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Surprisingly enough, this week’s episode doesn’t introduce the character that was hinted at last week. Instead, we get a refreshing shift to Midori rather than another episode about Miki. I have no way of knowing about board game culture in Japan, but I’m not the biggest fan of how hopeless the episode makes it look. Still, I think the episode is a strong moment for Midori, as she learns to rely on her friends some more.
Honestly, Midori’s situation in this episode resonated a lot with me. I’m no board game designer, but many of these principles can be applied to anything creative. Midori’s personality reminds me of myself when it comes to blogging. I’ve historically had a fear of showing an incomplete product when it comes to posts. It’s often better just to foster the discussion, rather than putting together some perfect piece on your first try.
I do like how Midori’s game is portrayed in the episode. When she brings out the playing cards, you can start to see where the game is becoming more complicated. The game elements start feeling like additional layers stacked on top of the main concept.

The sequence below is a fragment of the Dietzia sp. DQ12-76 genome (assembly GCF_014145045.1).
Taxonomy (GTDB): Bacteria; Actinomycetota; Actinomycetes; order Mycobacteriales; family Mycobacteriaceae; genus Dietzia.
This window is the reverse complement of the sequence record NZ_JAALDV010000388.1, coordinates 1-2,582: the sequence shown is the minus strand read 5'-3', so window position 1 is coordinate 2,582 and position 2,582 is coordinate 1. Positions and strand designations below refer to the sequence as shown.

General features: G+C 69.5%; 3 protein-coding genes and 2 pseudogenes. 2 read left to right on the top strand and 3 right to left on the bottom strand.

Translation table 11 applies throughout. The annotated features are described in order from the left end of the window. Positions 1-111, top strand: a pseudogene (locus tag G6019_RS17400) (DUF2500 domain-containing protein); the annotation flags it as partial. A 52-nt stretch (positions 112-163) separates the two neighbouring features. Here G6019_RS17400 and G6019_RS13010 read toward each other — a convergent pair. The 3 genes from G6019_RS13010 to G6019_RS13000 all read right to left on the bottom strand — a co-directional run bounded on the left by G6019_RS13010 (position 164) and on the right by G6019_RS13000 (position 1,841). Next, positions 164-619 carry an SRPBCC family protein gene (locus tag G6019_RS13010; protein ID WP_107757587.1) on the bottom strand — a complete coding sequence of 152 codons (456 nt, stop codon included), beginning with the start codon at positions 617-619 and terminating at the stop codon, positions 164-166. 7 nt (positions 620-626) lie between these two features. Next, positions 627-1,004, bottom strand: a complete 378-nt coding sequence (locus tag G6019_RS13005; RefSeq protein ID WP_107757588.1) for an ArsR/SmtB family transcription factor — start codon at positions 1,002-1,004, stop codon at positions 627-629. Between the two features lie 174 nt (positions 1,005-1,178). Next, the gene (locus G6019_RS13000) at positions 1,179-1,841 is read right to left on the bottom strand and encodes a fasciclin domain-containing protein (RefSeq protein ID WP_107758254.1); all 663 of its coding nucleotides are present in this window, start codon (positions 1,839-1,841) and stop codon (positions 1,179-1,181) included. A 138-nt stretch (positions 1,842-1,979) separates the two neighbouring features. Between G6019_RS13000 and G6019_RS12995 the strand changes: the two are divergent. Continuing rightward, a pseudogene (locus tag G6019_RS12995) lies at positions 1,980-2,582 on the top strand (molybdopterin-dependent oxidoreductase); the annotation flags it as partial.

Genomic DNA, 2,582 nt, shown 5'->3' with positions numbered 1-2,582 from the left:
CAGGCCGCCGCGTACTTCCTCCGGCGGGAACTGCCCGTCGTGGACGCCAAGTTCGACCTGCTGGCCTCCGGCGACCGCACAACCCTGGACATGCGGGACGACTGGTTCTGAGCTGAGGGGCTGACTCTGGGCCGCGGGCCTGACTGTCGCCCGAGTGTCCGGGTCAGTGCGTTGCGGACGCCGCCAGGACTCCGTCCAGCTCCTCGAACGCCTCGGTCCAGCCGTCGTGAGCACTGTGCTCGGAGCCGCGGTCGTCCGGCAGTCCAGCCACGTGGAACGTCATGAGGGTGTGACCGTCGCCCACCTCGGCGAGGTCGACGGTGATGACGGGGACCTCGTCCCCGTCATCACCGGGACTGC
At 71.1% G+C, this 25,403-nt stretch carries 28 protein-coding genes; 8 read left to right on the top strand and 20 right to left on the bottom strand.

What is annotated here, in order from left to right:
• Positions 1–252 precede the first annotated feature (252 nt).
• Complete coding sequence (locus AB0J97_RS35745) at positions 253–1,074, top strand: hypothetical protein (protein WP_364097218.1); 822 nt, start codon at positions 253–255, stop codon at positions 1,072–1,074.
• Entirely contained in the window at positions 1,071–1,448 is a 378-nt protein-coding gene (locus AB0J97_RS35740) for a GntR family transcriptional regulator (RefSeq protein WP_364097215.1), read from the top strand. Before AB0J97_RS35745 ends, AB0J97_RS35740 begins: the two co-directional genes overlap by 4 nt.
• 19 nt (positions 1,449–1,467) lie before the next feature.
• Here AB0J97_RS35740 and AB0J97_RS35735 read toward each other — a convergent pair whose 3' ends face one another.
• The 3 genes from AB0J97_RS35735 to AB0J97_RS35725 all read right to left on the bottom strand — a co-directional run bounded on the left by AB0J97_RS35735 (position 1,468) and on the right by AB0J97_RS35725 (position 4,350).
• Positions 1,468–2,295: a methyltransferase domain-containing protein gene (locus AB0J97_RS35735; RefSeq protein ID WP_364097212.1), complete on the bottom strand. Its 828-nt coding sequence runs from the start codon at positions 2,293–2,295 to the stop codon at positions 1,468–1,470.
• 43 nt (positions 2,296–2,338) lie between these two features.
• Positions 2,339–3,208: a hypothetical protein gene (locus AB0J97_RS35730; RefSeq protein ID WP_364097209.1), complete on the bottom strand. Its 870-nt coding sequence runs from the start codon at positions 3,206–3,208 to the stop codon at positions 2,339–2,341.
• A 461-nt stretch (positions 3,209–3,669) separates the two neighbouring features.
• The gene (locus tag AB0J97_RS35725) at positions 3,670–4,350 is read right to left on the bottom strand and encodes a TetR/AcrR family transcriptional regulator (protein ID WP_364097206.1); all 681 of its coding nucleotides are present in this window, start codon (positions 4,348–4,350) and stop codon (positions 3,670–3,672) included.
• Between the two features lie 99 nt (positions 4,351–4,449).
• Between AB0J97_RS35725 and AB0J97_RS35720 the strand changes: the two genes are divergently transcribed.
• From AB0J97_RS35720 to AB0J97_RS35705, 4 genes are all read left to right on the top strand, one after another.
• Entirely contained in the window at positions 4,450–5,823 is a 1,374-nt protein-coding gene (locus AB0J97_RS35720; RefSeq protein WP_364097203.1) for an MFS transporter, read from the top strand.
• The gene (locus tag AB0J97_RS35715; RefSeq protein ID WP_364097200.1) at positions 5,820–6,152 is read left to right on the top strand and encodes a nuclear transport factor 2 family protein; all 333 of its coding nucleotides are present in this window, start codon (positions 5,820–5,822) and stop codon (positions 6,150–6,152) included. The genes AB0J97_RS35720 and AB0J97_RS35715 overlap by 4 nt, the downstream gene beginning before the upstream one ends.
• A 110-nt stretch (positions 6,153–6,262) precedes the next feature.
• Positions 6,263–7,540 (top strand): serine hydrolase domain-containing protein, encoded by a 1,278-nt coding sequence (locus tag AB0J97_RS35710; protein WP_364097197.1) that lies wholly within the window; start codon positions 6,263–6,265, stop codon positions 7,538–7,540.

Personally, I would have liked to see a little bit more from this scene. I certainly know how Midori feels here, since it’s often crazy how obvious the suggestions of others might seem. However, I’ve been in this situation as part of my job, and I think it’s often too easy to say these things when you’re not the one who has to implement them. I think there’s a balance to be found when giving even solicited advice.
This is a nice line to have in the episode. As I mentioned before, these concepts can be applied to many different things, and this tends to be my view on blogging. It’s easy to get defensive about something you spent time crafting, but reacting to criticism is often the easiest way to grow.